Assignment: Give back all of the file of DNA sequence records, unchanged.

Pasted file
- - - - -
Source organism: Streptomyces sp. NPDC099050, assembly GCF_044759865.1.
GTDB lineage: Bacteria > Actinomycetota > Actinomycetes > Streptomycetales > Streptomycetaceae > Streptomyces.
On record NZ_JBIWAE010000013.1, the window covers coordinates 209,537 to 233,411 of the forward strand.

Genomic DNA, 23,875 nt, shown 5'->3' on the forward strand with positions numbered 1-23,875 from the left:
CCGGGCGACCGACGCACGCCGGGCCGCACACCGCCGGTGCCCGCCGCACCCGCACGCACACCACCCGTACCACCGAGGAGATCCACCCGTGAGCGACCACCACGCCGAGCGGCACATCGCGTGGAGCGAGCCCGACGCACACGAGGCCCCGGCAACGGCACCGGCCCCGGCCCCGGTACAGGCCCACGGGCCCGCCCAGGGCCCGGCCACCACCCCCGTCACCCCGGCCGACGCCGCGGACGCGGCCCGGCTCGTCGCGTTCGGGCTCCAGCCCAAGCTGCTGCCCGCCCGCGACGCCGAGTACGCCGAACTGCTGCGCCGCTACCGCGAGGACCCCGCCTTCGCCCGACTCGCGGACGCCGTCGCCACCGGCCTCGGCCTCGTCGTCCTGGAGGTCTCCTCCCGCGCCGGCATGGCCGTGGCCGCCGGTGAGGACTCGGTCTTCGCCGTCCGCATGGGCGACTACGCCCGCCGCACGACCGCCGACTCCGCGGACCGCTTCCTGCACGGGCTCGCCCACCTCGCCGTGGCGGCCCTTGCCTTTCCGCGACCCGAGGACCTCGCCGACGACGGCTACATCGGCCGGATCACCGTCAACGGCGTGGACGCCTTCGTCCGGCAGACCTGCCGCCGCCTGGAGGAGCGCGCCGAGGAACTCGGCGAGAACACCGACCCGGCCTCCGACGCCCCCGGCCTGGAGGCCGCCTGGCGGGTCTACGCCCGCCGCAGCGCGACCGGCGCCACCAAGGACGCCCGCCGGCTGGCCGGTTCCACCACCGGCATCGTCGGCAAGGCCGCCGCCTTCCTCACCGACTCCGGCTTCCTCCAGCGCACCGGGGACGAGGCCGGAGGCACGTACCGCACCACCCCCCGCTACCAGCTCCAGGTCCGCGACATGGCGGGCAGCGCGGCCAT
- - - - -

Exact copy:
Source organism: Streptomyces sp. NPDC099050, assembly GCF_044759865.1.
GTDB lineage: Bacteria > Actinomycetota > Actinomycetes > Streptomycetales > Streptomycetaceae > Streptomyces.
On record NZ_JBIWAE010000013.1, the window covers coordinates 209,537 to 233,411 of the forward strand.

Genomic DNA, 23,875 nt, shown 5'->3' on the forward strand with positions numbered 1-23,875 from the left:
CCGGGCGACCGACGCACGCCGGGCCGCACACCGCCGGTGCCCGCCGCACCCGCACGCACACCACCCGTACCACCGAGGAGATCCACCCGTGAGCGACCACCACGCCGAGCGGCACATCGCGTGGAGCGAGCCCGACGCACACGAGGCCCCGGCAACGGCACCGGCCCCGGCCCCGGTACAGGCCCACGGGCCCGCCCAGGGCCCGGCCACCACCCCCGTCACCCCGGCCGACGCCGCGGACGCGGCCCGGCTCGTCGCGTTCGGGCTCCAGCCCAAGCTGCTGCCCGCCCGCGACGCCGAGTACGCCGAACTGCTGCGCCGCTACCGCGAGGACCCCGCCTTCGCCCGACTCGCGGACGCCGTCGCCACCGGCCTCGGCCTCGTCGTCCTGGAGGTCTCCTCCCGCGCCGGCATGGCCGTGGCCGCCGGTGAGGACTCGGTCTTCGCCGTCCGCATGGGCGACTACGCCCGCCGCACGACCGCCGACTCCGCGGACCGCTTCCTGCACGGGCTCGCCCACCTCGCCGTGGCGGCCCTTGCCTTTCCGCGACCCGAGGACCTCGCCGACGACGGCTACATCGGCCGGATCACCGTCAACGGCGTGGACGCCTTCGTCCGGCAGACCTGCCGCCGCCTGGAGGAGCGCGCCGAGGAACTCGGCGAGAACACCGACCCGGCCTCCGACGCCCCCGGCCTGGAGGCCGCCTGGCGGGTCTACGCCCGCCGCAGCGCGACCGGCGCCACCAAGGACGCCCGCCGGCTGGCCGGTTCCACCACCGGCATCGTCGGCAAGGCCGCCGCCTTCCTCACCGACTCCGGCTTCCTCCAGCGCACCGGGGACGAGGCCGGAGGCACGTACCGCACCACCCCCCGCTACCAGCTCCAGGTCCGCGACATGGCGGGCAGCGCGGCCAT